No stimulus, no problem

The potential silver lining in the restriction of subsidized mortgages

Since 2013, Banque du Liban (BDL), Lebanon’s central bank, has announced over $6 billion in annual stimulus packages to prop up the country’s faltering economy. A range of sectors, from energy to education, have benefited from stimulus-facilitated credit, but none more so than the real estate market. Year after year, property developers and consumers have grown to expect and rely on the disbursement of BDL-subsidized mortgages, which have attracted the lion’s share of the government’s stimulus money.

For years, bankers and real estate executives have said that the market is driven almost entirely by purchases with subsidized loans. Perhaps this is why the latest billion-dollar stimulus package caused such a stir following its anticipated but delayed announcement. On February 2, new measures were introduced through Circular 485 that hiked mortgage interest rates, tightened qualifications, and shortened maturities on subsidized housing loans for certain banks. For the first time, BDL predetermined a $500 million tranche of the stimulus package to be distributed among banks for 2018. But on February 23, BDL’s governor, Riad Salameh, revealed that several banks had already nearly exhausted their quota of stimulus funds for the year. Furthermore, Salameh added that he would not grant a follow-up stimulus package to the banking sector as he had the year before.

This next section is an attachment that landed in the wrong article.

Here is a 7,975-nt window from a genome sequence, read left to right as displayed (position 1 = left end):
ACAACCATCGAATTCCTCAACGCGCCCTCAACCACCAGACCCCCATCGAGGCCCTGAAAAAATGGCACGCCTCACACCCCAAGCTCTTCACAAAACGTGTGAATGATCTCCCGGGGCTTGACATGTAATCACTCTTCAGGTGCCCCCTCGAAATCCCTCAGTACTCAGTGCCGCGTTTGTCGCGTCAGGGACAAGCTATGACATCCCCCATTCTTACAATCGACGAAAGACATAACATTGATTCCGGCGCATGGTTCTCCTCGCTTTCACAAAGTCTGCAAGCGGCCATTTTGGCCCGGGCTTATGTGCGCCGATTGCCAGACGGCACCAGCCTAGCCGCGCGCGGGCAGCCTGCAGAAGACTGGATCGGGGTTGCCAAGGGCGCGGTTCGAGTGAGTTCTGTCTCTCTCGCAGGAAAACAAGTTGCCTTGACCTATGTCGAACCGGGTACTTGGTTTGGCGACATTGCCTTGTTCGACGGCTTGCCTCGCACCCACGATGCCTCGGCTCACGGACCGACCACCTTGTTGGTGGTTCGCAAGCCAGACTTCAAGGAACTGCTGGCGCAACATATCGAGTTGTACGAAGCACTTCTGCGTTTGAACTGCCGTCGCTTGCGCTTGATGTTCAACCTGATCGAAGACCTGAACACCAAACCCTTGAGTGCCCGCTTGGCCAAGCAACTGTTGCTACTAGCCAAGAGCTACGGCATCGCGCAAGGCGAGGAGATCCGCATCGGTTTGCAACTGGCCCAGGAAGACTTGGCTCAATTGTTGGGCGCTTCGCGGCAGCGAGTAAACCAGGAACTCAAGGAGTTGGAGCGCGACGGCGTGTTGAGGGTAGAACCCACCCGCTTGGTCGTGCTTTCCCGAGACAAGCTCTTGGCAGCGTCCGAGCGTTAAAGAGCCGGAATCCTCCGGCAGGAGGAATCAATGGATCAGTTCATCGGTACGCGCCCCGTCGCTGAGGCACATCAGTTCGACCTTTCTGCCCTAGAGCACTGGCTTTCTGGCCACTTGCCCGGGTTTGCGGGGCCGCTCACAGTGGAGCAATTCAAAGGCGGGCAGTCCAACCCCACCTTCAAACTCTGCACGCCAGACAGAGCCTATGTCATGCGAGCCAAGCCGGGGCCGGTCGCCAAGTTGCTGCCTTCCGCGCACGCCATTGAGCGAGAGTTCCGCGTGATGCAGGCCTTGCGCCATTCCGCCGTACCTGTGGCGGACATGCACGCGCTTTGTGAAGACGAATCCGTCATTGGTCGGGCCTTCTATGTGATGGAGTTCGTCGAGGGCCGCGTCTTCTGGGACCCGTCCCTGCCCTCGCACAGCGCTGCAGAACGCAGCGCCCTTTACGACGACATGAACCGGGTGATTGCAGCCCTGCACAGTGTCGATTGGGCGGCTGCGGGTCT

While the restriction of mortgages and the early depletion of ear-marked subsidies may sound alarming to prospective home buyers, others welcome the notion of a real estate market uninfluenced by BDL’s supplementary financing. Opponents of the stimulus package say that government interventions enable buyers to afford expensive real estate and sustains housing prices out of the reach of many consumers.